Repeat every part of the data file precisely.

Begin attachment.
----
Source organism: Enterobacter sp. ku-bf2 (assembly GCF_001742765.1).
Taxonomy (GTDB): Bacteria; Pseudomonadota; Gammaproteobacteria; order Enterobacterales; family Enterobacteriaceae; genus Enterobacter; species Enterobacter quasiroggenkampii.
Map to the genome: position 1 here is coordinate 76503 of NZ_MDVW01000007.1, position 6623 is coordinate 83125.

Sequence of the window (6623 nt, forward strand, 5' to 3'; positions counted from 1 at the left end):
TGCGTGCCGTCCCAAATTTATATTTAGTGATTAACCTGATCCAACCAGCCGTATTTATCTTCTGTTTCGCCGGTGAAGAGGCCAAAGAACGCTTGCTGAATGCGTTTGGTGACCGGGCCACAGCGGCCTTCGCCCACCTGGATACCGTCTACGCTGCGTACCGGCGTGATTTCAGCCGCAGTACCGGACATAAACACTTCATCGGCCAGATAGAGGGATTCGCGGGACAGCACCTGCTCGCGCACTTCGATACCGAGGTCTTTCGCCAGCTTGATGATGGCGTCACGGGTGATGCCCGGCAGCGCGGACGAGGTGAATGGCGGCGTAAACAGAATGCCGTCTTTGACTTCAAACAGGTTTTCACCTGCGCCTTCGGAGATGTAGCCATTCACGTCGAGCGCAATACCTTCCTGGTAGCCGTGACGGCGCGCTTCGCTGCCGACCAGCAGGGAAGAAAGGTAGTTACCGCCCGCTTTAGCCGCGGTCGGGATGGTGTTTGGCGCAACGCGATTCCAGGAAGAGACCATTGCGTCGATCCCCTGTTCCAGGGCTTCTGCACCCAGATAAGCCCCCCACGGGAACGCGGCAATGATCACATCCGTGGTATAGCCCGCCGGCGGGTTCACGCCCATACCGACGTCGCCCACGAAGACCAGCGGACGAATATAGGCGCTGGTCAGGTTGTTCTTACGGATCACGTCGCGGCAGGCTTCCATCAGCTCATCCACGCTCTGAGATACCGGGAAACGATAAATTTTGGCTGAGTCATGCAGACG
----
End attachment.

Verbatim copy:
Source organism: Enterobacter sp. ku-bf2 (assembly GCF_001742765.1).
Taxonomy (GTDB): Bacteria; Pseudomonadota; Gammaproteobacteria; order Enterobacterales; family Enterobacteriaceae; genus Enterobacter; species Enterobacter quasiroggenkampii.
Map to the genome: position 1 here is coordinate 76503 of NZ_MDVW01000007.1, position 6623 is coordinate 83125.

Sequence of the window (6623 nt, forward strand, 5' to 3'; positions counted from 1 at the left end):
TGCGTGCCGTCCCAAATTTATATTTAGTGATTAACCTGATCCAACCAGCCGTATTTATCTTCTGTTTCGCCGGTGAAGAGGCCAAAGAACGCTTGCTGAATGCGTTTGGTGACCGGGCCACAGCGGCCTTCGCCCACCTGGATACCGTCTACGCTGCGTACCGGCGTGATTTCAGCCGCAGTACCGGACATAAACACTTCATCGGCCAGATAGAGGGATTCGCGGGACAGCACCTGCTCGCGCACTTCGATACCGAGGTCTTTCGCCAGCTTGATGATGGCGTCACGGGTGATGCCCGGCAGCGCGGACGAGGTGAATGGCGGCGTAAACAGAATGCCGTCTTTGACTTCAAACAGGTTTTCACCTGCGCCTTCGGAGATGTAGCCATTCACGTCGAGCGCAATACCTTCCTGGTAGCCGTGACGGCGCGCTTCGCTGCCGACCAGCAGGGAAGAAAGGTAGTTACCGCCCGCTTTAGCCGCGGTCGGGATGGTGTTTGGCGCAACGCGATTCCAGGAAGAGACCATTGCGTCGATCCCCTGTTCCAGGGCTTCTGCACCCAGATAAGCCCCCCACGGGAACGCGGCAATGATCACATCCGTGGTATAGCCCGCCGGCGGGTTCACGCCCATACCGACGTCGCCCACGAAGACCAGCGGACGAATATAGGCGCTGGTCAGGTTGTTCTTACGGATCACGTCGCGGCAGGCTTCCATCAGCTCATCCACGCTCTGAGATACCGGGAAACGATAAATTTTGGCTGAGTCATGCAGACG